MR. PEI:  Of course.  I can’t say that I succeeded, but I say that we certainly wanted this.  In fact, this was, and still is to me, the most important project, really.  And I wanted it to be the best.  As I said, I'm sad in a way that I wasn’t able to achieve that, for the difficulties we encountered.  I mean, it took 14 years to build this thing.  By the time we get around to doing this building, it was 1976.  It only took us three years.  Ted and I worked on it for three years, from 1976 to 1979, to do this building; to make the plan, to do everything and build it.

So a very short time.  And by then, another thing which is important, we ran out of money.  I don’t know whether you remember, back in 1964/’65, after the assassination of the President, the Foundation raised something like $23 million in a matter of months -- nickels and dimes from schoolchildren, 23 million.  They said that’s enough money, let’s start.  Then after ’68, try to get money; money just simply didn’t flow.

So when we started to build this project, we found we had nothing, very little to work with.  Very, very little.  In fact, I think the Kennedy family had to come in with a big sum of money to make it possible to do this building.  It’s not public money anymore; the family also contributed to it. 

So lack of money, that’s why the finish of this building is not as good as it should be.  There are many good things that we would have liked to introduce here, we weren't able to do so.  

MR. CAMPBELL:  If you had had another $20 million, what would you have done differently?

MR. PEI:  I don’t know!  At that time, I had 100 ideas, but today I no longer want that money.  No, I think the finish can be better.  This is a precast concrete building, and because the job was pretty well done, it’s well maintained.  But  I would have used stone.  It’s a noble material; I love stone.  You probably know that nearly all of my projects, like the National Gallery or the Louvre, we all used stone.  I would like stone for this building; it’s permanence.  And the glass and metal part also could be better, I think.  But it’s mostly in details.  The details are not as important to most people as it is to architects.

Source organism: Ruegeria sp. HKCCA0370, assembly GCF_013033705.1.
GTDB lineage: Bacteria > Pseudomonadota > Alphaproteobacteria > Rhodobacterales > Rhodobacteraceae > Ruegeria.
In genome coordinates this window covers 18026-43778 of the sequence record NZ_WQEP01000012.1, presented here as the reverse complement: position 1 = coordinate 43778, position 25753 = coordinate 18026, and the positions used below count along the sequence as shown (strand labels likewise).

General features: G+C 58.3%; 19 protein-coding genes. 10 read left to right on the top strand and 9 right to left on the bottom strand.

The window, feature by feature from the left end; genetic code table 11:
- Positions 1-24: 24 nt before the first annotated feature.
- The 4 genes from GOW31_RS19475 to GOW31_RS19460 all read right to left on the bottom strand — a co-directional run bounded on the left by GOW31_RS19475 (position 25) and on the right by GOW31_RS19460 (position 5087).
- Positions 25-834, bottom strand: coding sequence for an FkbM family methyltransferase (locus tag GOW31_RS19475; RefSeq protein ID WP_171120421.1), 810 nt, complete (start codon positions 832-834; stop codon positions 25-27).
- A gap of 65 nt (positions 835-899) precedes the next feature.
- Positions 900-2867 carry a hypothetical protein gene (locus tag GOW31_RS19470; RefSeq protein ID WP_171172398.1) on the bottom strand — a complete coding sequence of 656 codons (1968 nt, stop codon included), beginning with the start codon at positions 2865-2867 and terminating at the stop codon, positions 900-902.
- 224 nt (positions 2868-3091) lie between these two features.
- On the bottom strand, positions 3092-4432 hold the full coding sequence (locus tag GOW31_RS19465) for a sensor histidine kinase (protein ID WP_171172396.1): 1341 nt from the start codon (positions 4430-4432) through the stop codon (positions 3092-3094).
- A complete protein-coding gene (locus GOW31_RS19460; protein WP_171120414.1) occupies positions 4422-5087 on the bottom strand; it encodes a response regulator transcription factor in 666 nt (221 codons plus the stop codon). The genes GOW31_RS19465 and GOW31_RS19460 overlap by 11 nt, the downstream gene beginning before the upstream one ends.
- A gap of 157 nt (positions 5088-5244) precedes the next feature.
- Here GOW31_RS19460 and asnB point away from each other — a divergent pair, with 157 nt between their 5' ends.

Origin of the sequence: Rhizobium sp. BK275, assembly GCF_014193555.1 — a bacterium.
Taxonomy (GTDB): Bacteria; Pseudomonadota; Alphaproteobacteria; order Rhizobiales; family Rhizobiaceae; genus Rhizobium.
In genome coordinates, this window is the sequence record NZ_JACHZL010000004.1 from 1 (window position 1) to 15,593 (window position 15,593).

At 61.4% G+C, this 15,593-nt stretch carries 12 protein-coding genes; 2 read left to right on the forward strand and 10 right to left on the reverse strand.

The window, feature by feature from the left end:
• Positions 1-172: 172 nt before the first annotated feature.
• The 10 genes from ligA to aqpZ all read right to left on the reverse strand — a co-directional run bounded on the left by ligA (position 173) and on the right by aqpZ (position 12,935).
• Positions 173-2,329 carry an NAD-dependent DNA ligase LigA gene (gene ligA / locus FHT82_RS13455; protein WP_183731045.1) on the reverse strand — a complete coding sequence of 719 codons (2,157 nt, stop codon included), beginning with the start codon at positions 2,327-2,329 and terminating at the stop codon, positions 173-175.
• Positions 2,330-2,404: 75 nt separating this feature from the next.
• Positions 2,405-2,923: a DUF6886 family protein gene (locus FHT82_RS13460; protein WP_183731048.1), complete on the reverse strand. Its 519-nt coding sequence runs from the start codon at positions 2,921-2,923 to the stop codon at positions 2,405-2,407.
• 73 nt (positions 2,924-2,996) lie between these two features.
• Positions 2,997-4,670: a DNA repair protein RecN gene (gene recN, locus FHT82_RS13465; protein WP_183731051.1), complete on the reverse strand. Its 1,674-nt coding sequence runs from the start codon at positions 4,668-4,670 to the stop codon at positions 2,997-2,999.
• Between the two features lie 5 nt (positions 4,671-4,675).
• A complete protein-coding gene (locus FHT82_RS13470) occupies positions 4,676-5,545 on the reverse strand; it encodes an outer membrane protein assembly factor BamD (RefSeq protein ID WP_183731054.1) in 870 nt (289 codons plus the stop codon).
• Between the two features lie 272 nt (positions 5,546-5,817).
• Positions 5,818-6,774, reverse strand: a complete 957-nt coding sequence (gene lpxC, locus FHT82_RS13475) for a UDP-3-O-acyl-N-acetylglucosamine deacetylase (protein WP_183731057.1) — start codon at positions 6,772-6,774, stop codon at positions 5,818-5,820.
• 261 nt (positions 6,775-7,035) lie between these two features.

MR. CAMPBELL:  You were on a site; there’s an awful lot of ocean and bay around here.  It must have been very difficult to make a building that would have any prominence, any presence on such a big site.  Was that an issue for you?

MR. PEI:  We have to do two things.  First, is to put it at the Point.  Then you are far away from everything else because we have to have a lot of parking spaces anyway.  And the second is landscaping.  At that time, this place was completely barren, there was nothing here; nothing grows here.  We had to bring in a lot of topsoil.  And now I came and was so happy to see all those trees, tiny little trees now 30 feet high.

I think landscaping is what really saved us in many ways.  The building is a very, very simple building, and against the sky it’s very good.  I rather like that.  But I think that when you exit from the building, you see a big parking lot.  1979, I think when we opened, that’s what you saw, a big parking lot.  But no longer; you see trees, and that’s wonderful.

MR. CAMPBELL:  It’s a very vertical building.  You could have done the same building two stories high and spread it out, maybe been more efficient on the office and research floors.  I'm just guessing, but was there something in you that wanted to push it up high?

MR. PEI:  I'm trying to recollect how it happened that way.  I think, first of all, we have to frame the large glass pavilion.  If you don’t have the building higher than the pavilion, then all you see is the glass pavilion.